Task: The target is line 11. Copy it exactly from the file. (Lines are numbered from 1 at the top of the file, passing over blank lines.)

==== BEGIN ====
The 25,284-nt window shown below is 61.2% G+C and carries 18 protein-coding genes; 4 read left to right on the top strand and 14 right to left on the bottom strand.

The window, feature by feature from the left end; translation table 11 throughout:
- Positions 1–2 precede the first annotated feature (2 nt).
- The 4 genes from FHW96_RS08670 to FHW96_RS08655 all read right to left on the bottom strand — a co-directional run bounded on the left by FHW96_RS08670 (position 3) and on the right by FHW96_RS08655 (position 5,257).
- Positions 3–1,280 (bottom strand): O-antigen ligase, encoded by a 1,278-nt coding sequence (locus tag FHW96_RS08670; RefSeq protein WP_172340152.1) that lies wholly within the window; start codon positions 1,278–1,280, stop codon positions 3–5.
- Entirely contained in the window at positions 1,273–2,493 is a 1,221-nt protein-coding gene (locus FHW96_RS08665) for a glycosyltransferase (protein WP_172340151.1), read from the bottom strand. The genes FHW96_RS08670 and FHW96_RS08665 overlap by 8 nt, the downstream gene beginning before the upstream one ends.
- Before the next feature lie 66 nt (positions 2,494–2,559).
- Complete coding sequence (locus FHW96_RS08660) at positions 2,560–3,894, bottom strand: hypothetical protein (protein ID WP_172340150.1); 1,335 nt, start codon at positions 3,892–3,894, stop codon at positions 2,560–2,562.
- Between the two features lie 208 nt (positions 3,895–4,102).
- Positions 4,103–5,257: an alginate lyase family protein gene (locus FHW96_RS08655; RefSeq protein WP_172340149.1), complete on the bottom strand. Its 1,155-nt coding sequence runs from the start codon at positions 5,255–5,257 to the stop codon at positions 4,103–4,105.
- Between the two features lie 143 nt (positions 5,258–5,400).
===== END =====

- Between the two features lie 143 nt (positions 5,258–5,400).